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SteelCityMom
03-13-2011, 10:11 AM
NFL insiders react to rough day
By Associated Press
Sunday, March 13, 2011

Owners, players, NFL executives, it didn't matter who you asked: Saturday was a dark day for pro football.

In the wake of the players' union decertifying Friday, then filing antitrust lawsuits, followed by the league staging a lockout, it took some searching to find any brightness.

The optimism came in trickles, focusing on the amount of time remaining before the 2011 season is scheduled to kick off.

"Going into these union negotiations, I was very optimistic that an agreement could be reached before the end of December if both sides were committed to the negotiations," said Patriots owner Robert Kraft, a member of the league's labor committee who has been visiting Israel while talks collapsed. "The same was true as we approached the end of the NFL calendar year. We are fortunate to be operating in an industry that is thriving, and I know that there was a deal to be done that was a win-win for both sides.

"While disappointed by (the NFLPA's) action to decertify, I remain confident that an agreement will be reached and that the 2011 season will be played. For the sake of all involved, the owners, the players and most importantly, the fans, I hope we return to the negotiating table very soon."

So does Hall of Famer Mike Ditka, who sees nothing but losers right now.

"I don't know who wins," said Ditka, an Aliquippa native and a prominent voice for helping retired players. "Decertificiation, I disagree with it. I think there is enough in the game they can split it up and be happy. But evidently, they don't feel that way."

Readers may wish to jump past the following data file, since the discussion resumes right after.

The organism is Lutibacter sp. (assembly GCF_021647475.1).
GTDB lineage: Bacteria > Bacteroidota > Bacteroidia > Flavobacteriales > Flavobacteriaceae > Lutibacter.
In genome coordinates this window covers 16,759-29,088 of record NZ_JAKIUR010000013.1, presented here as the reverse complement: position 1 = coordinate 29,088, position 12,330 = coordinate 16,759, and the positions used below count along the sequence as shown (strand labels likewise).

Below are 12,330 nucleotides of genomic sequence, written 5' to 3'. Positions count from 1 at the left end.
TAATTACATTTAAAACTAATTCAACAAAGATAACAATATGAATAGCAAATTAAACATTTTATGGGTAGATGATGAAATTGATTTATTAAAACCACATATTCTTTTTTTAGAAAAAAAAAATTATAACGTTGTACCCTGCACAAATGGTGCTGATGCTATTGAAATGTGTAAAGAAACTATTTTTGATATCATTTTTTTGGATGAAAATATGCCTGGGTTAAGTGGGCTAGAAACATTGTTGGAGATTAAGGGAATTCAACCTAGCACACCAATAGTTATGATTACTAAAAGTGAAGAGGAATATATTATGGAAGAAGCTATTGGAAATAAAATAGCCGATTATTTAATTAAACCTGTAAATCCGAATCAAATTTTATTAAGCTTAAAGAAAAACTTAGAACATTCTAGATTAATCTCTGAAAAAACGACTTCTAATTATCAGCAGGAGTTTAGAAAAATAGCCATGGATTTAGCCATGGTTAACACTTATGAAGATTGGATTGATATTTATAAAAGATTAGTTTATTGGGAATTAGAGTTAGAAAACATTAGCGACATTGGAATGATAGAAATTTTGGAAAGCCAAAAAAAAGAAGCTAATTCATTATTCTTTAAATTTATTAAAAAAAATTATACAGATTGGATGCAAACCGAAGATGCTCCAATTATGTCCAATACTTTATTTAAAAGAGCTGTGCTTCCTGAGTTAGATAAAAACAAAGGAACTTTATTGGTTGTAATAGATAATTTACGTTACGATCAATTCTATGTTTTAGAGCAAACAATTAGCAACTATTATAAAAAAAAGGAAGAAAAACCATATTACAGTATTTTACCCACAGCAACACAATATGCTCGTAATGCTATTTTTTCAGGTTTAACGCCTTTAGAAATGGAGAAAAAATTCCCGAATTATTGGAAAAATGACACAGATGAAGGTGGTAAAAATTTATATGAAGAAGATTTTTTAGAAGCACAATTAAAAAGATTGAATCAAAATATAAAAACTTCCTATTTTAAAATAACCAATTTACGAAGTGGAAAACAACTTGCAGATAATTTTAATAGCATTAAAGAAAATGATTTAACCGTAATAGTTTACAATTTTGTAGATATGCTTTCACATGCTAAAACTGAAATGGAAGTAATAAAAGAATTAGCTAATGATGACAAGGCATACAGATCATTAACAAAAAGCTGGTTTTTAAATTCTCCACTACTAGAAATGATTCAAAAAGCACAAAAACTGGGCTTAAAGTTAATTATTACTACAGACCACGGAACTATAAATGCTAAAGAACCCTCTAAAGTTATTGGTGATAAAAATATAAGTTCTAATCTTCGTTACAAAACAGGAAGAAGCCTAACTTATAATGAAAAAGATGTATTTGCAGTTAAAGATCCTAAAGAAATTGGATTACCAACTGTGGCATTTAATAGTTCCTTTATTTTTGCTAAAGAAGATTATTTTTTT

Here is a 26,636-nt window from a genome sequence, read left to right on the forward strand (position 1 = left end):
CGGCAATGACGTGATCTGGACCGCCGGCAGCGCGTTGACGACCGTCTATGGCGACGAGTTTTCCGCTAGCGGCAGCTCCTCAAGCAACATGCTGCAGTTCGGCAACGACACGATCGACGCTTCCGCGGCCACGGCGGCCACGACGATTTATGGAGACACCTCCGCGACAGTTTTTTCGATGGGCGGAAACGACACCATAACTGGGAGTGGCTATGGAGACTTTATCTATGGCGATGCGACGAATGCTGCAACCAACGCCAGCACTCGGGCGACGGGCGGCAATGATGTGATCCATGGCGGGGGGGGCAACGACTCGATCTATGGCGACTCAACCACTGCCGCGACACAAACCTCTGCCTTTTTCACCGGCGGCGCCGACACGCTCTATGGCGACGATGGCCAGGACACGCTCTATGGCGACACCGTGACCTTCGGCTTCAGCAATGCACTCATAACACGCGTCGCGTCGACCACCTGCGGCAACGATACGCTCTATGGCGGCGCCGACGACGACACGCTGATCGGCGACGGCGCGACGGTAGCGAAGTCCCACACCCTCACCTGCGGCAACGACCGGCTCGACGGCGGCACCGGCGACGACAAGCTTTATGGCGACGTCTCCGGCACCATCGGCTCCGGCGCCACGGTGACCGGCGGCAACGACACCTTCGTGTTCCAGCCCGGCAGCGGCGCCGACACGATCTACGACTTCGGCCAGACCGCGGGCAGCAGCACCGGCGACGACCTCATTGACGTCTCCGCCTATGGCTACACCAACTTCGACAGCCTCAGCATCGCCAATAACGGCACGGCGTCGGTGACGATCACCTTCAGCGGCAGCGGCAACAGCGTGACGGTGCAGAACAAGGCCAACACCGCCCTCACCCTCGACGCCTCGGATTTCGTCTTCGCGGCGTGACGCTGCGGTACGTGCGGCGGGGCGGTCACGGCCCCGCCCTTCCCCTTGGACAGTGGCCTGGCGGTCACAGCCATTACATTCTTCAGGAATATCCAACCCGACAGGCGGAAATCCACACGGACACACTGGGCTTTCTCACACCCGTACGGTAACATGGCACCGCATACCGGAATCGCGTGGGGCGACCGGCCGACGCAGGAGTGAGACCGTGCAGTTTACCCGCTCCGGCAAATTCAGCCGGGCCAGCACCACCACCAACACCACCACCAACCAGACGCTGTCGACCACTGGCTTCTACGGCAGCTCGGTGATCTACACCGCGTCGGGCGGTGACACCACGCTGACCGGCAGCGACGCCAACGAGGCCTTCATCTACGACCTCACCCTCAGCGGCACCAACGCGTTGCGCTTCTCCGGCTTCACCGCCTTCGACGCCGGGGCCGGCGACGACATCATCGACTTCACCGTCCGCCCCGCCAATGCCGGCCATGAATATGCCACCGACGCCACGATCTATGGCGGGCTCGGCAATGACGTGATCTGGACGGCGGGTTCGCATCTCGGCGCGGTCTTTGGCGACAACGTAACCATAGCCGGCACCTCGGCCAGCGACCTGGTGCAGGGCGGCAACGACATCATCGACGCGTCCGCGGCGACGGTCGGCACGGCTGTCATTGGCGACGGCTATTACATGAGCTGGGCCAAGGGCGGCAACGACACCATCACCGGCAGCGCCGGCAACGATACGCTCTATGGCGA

Obviously.

Many teams issued statements yesterday about the league's first labor stoppage in 24 years.

In about a week, some teams were set to begin offseason workouts. While they will continue their preparation for April's draft, which was protected under the collective bargaining agreement that expired Friday, there isn't much other business to do.

Still, those clubs tried to reassure fans that they wouldn't be idle.

"Some aspects of this offseason may look different," Bears president Ted Phillips said, "but our commitment to winning remains the same. We need to build off the success we had in 2010. We will do our best to create opportunities for Bears fans to ask questions and keep them informed of what is happening with their team and the labor discussions."

Players already are scattered throughout the country and generally were kept informed of proceedings in Washington by their union representatives. The players overwhelming approved decertification in team votes last year.

So, while there was discouragement with the impasse, there wasn't shock.

Dolphins quarterback Chad Pennington, recovering from right shoulder surgery, called decertification "the last option for players to be able to work if there was no agreement."

"Some unions would not have made such a bold move because they are about the 'union' and not its workers," he added. "I still think that a compromise will be reached. This is just the nature of the situation, and that's why they call it 'business.' "

A business whose news paled compared to elsewhere.

Clark Hunt, owner of the Kansas City Chiefs, spent time Friday night watching coverage of the earthquake and tsunami in Japan.

"As I watched that catastrophe unfolding," Hunt said, "it certainly put in perspective how insignificant the NFL Players Association dispute is compared to a tremendous tragedy like that."



Read more: NFL insiders react to rough day - Pittsburgh Tribune-Review http://www.pittsburghlive.com/x/pittsburghtrib/sports/steelers/s_727185.html#ixzz1GUMhaELP